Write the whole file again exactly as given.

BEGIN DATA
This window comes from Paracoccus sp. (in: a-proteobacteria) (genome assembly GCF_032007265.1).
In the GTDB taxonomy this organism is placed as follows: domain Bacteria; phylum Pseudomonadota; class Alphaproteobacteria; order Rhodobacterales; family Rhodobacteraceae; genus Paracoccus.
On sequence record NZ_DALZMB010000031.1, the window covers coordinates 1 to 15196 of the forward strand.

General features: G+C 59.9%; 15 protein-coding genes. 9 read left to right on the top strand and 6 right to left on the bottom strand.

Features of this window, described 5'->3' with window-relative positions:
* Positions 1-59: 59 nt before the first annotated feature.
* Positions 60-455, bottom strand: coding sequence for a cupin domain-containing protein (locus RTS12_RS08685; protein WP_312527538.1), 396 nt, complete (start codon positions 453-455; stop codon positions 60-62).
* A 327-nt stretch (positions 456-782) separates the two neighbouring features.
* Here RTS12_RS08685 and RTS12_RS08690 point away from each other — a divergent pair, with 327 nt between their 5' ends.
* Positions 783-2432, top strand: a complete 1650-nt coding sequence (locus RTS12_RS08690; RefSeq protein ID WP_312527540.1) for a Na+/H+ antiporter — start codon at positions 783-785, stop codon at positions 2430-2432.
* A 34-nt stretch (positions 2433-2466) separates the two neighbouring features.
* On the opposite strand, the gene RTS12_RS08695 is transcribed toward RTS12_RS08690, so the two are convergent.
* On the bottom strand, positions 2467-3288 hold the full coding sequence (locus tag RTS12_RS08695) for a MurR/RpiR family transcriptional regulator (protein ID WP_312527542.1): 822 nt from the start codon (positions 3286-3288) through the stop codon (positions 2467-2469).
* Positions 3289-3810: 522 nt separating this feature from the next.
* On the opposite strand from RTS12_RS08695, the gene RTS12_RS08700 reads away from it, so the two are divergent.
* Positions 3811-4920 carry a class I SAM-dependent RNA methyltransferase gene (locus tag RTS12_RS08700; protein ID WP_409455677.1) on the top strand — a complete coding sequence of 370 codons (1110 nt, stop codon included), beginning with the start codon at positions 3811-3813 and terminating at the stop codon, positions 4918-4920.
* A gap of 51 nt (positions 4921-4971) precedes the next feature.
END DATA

This window comes from Paracoccus sp. (in: a-proteobacteria) (genome assembly GCF_032007265.1).
In the GTDB taxonomy this organism is placed as follows: domain Bacteria; phylum Pseudomonadota; class Alphaproteobacteria; order Rhodobacterales; family Rhodobacteraceae; genus Paracoccus.
On sequence record NZ_DALZMB010000031.1, the window covers coordinates 1 to 15196 of the forward strand.

General features: G+C 59.9%; 15 protein-coding genes. 9 read left to right on the top strand and 6 right to left on the bottom strand.

Features of this window, described 5'->3' with window-relative positions:
* Positions 1-59: 59 nt before the first annotated feature.
* Positions 60-455, bottom strand: coding sequence for a cupin domain-containing protein (locus RTS12_RS08685; protein WP_312527538.1), 396 nt, complete (start codon positions 453-455; stop codon positions 60-62).
* A 327-nt stretch (positions 456-782) separates the two neighbouring features.
* Here RTS12_RS08685 and RTS12_RS08690 point away from each other — a divergent pair, with 327 nt between their 5' ends.
* Positions 783-2432, top strand: a complete 1650-nt coding sequence (locus RTS12_RS08690; RefSeq protein ID WP_312527540.1) for a Na+/H+ antiporter — start codon at positions 783-785, stop codon at positions 2430-2432.
* A 34-nt stretch (positions 2433-2466) separates the two neighbouring features.
* On the opposite strand, the gene RTS12_RS08695 is transcribed toward RTS12_RS08690, so the two are convergent.
* On the bottom strand, positions 2467-3288 hold the full coding sequence (locus tag RTS12_RS08695) for a MurR/RpiR family transcriptional regulator (protein ID WP_312527542.1): 822 nt from the start codon (positions 3286-3288) through the stop codon (positions 2467-2469).
* Positions 3289-3810: 522 nt separating this feature from the next.
* On the opposite strand from RTS12_RS08695, the gene RTS12_RS08700 reads away from it, so the two are divergent.
* Positions 3811-4920 carry a class I SAM-dependent RNA methyltransferase gene (locus tag RTS12_RS08700; protein ID WP_409455677.1) on the top strand — a complete coding sequence of 370 codons (1110 nt, stop codon included), beginning with the start codon at positions 3811-3813 and terminating at the stop codon, positions 4918-4920.
* A gap of 51 nt (positions 4921-4971) precedes the next feature.